But where to find such individuals?

Captain James Donaldson suggests using massively abused and traumatized children as the basis, arguing “…they’ve already experienced more at home than they’ll ever experience in the field. All we need to is help their bodies catch up to where their psyches and emotions already are.

Nine individuals are selected for Augmentation and entered into combat.

One survives.

And comes home.

The Story Behind the Story
People’s reactions to The Augmented Man fascinate me. Yes, the book reads like a military sci-fi thriller, and intentionally so. However, the real story is in the metaphor of the abused child.

Children from abusive families tend to think of themselves as monsters unworthy of love, hence the suffering they go through – often without even being aware that what’s happening to them isn’t normal, a “fish don’t know they live in water” kind of thing.

This monster self-concept is often reinforced by society which, not being able to recognize the child’s trauma, blames the child for its behaviors and problems.

So for me, the real meat of the story occurs when Trailer (the main character) uses everything he’s been taught (to be a monster) to heal himself from trauma, and then further when he realizes how much monsterhood he must retain in order to survive in a normal world.

About me
You can find out more than you need to know at my About page.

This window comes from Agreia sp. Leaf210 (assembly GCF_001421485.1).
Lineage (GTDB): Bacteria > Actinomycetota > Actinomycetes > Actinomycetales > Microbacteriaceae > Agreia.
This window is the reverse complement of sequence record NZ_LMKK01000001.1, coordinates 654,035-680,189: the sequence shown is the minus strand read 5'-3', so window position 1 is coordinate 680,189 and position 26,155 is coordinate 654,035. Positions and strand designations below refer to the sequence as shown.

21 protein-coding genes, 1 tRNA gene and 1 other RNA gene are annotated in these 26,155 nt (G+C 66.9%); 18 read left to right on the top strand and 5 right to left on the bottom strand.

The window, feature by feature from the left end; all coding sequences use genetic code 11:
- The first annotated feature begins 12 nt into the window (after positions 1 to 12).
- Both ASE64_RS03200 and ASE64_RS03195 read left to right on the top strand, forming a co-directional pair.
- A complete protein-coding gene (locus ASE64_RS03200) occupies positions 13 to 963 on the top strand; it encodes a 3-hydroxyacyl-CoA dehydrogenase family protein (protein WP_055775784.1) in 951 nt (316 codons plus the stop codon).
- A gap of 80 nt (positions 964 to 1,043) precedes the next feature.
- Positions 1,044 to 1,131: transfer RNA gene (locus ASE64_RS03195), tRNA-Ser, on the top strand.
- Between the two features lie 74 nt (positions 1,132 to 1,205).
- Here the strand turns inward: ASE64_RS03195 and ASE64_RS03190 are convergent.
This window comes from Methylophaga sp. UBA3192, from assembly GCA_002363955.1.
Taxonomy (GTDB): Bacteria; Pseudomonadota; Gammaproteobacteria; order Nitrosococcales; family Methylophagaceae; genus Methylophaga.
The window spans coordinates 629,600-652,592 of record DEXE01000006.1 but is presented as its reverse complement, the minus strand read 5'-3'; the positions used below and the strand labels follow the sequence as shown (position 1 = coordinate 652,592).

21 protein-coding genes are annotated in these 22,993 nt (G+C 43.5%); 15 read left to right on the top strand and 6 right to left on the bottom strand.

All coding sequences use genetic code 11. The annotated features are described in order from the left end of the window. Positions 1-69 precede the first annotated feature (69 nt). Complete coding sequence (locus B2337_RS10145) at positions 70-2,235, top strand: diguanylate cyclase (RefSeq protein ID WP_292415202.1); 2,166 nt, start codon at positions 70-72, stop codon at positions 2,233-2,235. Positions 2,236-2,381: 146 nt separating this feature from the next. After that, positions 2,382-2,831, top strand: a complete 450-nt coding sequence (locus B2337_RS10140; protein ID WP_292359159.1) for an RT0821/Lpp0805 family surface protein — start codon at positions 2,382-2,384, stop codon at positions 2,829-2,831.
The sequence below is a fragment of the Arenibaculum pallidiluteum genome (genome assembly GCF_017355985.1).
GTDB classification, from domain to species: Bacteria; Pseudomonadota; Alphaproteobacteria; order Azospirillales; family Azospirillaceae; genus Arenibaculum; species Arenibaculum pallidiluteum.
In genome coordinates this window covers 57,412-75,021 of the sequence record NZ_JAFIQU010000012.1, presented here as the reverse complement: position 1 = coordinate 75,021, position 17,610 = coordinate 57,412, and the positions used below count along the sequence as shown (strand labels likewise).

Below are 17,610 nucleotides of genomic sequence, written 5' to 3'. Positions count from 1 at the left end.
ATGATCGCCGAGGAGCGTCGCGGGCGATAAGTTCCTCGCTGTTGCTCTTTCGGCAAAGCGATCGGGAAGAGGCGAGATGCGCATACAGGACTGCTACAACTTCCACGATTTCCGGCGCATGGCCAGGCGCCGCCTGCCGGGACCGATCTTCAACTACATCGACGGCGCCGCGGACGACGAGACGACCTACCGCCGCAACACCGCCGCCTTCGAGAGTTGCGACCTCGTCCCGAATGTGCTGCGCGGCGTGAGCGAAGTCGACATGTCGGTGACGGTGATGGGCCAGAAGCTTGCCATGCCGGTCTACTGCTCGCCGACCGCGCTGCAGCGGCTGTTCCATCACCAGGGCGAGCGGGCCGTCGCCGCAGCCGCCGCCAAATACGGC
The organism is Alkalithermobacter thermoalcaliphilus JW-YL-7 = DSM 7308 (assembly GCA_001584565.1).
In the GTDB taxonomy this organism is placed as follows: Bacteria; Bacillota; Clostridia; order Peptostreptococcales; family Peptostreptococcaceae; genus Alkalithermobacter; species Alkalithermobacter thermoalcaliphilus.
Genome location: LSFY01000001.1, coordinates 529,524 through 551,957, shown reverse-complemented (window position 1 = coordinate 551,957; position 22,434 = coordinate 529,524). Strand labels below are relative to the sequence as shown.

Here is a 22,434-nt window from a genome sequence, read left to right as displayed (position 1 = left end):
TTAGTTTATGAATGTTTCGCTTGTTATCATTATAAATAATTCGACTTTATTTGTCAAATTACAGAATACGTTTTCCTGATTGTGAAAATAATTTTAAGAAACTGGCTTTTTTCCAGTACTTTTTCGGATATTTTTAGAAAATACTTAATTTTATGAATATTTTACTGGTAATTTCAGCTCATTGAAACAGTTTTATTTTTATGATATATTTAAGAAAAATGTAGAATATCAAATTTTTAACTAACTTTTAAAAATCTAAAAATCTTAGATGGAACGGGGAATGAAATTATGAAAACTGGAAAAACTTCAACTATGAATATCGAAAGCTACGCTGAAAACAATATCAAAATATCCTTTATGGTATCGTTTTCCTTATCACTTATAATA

Peter Frampton – The Weight

His songs helped me write my history

Peter Frampton, in case you haven’t heard, is doing a farewell tour.

It seems many of the legends of my youth are doing farewell tours. Elton John comes to mind. The Moody Blues will never appear as The Moody Blues again. Such happens if you live long enough. Susan (wife/partner/Princess) and I are spending this year going to final tour concerts.

Bittersweet, that.

Eariler this week we saw Peter Frampton in concert. This is the third time for Susan, fourth for me. We saw him together when he played in David Bowie’s Glass Spider Tour, then long ago when he played at an abandoned drive-in theater in Ogunquit, Maine (the first stop in a comeback. He was testing material. And it was bittersweet then. In the middle of the concert he had to put on glasses to read something. He apologized to us. I remember everybody waving cyalumes, not lighters). He’s still got it. He has neurologic challenges that are making it difficult for him to perform. Couldn’t tell by his performance. And gracious as always…

He opened by letting everybody know they could video and take pix of his first three songs, then he’d prefer if we all simply sat and enjoyed.

We did.

But this post is about the first time I saw Frampton perform. I was already a big fan. I told anybody and everybody that he was underrated, that he had serious chops, pay attention.

And we’re talking the early to mid 1970s.

The first time I saw Frampton perform, I was hiking The Dragon’s Spine and came down to resupply. That meeting stayed with me and became a focal point in my Pushcart nomimated story, The Weight. Here’s the excerpt that deals with my meeting Frampton many years ago (read the full story).
Continue reading “Peter Frampton – The Weight”

The Lonely Oak (a Tale of the Woods) – Narration

You understand, don’t you? It’s magic, after all.

I shared the written The Lonely Oak (a Tale of the Woods) in a previous post. In the past few months I’ve listened to others reading my work and wondered how people would respond to it.

Besides, folks may want a break from a steady diet of Empty Sky (I’ll return to it in a few weeks, I promise).

Do let me know what you think. Suggestions for improving this are quite welcome.

Click on the “post” above to open the story in a separate tab/window if you wish to read along side.